Monday, August 25, 2008

Uncle Monty and I go fishing

There are not many things finer in life than to spend a few Winter hours stumbling around in the dark, on slippery rocks dogged by a howling Southerly after a few could ones above a heaving ocean chasing fish. Uncle Monty and I took home over nine pounds of flesh for our persistence.

The Tailor (Pomatomus saltatrix) pictured left, was a tough customer.We had to beach the creature to land it, navigating by torchlight down the slippery rock wall into waist deep water among hidden rock pools and a raging swell. Once back to our spot Uncle Monty bled the fish to maintain the utmost table quality and we headed home.

So tonight I decided to give this glorious fish a simple treatment: served crispy skinned on mash with saffron braised leek and steamed veg.

I won't add a recipe here, all I will say is that I pondered writing a poncy recipe starting "Firstly, catch one five pound tailor at your local surf beach using pilchards on ganged hooks at or around dusk." but realised there are really only so many people who would appreciate such a thing, or be able to do it.

Wednesday, August 13, 2008

Mushrooms stuffed with olives, fetta and thyme with caramelised carrot, mash and saffron sauce

VB recently posted a delightful number on mushrooms. So delightful, I decided I had to grow some. I took a trip to the local Agricultural Co-operative (try finding one of those in St. Kilda. . .) who fortunately had a pile of them. I followed the instructions, placed the little farm on top of my hot water heater out of direct sunlight and watered and waited. And watered . . . and waited. After a time, much longer than that indicated on the instructional panel on the box (many weeks in fact), little pin head sized mushrooms began to appear. And get larger and larger and larger. (to be fair, it is winter and my laundry is a poor accomodation for Mycelium at this time of year.)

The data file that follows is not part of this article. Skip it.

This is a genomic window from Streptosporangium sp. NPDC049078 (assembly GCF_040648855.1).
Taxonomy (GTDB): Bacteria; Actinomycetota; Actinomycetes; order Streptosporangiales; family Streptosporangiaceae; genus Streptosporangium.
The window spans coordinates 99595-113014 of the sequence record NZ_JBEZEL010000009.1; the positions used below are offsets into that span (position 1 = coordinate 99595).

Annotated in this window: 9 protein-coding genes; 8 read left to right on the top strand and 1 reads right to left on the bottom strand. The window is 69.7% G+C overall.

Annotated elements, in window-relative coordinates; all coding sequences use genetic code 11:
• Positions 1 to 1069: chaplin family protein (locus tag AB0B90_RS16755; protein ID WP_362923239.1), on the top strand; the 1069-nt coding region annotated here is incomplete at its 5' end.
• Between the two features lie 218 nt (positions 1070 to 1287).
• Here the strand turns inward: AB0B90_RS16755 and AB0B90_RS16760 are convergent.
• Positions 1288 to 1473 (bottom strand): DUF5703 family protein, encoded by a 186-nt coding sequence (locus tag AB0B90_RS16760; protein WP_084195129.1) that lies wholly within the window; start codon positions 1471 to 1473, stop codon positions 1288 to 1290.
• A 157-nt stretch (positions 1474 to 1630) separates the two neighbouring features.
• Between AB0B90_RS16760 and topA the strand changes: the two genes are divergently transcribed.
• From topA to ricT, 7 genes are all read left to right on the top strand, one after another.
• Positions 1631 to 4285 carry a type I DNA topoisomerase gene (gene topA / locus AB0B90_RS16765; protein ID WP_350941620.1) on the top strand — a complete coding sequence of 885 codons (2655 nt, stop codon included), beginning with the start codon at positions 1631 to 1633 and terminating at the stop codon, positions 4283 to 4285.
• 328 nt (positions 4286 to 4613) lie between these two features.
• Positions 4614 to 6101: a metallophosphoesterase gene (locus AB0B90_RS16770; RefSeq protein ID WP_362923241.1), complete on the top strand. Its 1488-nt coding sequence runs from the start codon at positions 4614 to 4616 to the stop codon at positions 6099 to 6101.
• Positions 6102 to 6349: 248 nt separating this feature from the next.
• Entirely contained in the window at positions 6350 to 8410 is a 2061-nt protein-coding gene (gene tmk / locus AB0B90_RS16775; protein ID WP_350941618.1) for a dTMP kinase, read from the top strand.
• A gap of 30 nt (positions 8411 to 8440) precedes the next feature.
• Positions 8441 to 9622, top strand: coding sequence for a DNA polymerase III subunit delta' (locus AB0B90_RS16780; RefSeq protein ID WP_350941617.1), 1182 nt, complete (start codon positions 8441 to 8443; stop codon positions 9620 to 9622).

This morning my wife said she wanted mushrooms stuffed with fetta and olives and a side salad of baby spinach and pine nuts for dinner.

So tonight I plucked the first of the fruiting bodies to have raised their pale heads from the dank mouldy compost. Almost saucer sized, firm and dry and perfect. There is something almost erotic about plucking the caps out of the farm box, the pinky brown gills so fine, so delicate and untouched, nary a finger laid upon them. An allegedly wise old friend said mushrooms are best picked the day before "to forget the ground", but I think that was just a drunken rambling not to be taken seriously, he was probably thinking of Pomelo forgetting the tree. Bollocks! The faster a mushroom goes from paddock to plate the better!

I decided to serve the stuffed caps atop the mash of some Dutch Cream potato. These are a wonderful all round potato that make a mash of wonderful texture and flavour. Just a little butter, seasoning and a splash of milk to ease it into a coarse whip is all that is required.

Stuffed mushrooms with mash, caramelised carrot, blanched green beans and saffron sauce.

Some large mushrooms: one per person, stem removed with a sharp knife
30 gm fetta per shroom
8 decent black olives per person (in decent oil too, or don't bother!)
4 ts semi-dried thyme leaves
20 gm pancetta per shroom, sliced coarsely and crisped off in the oven for garnish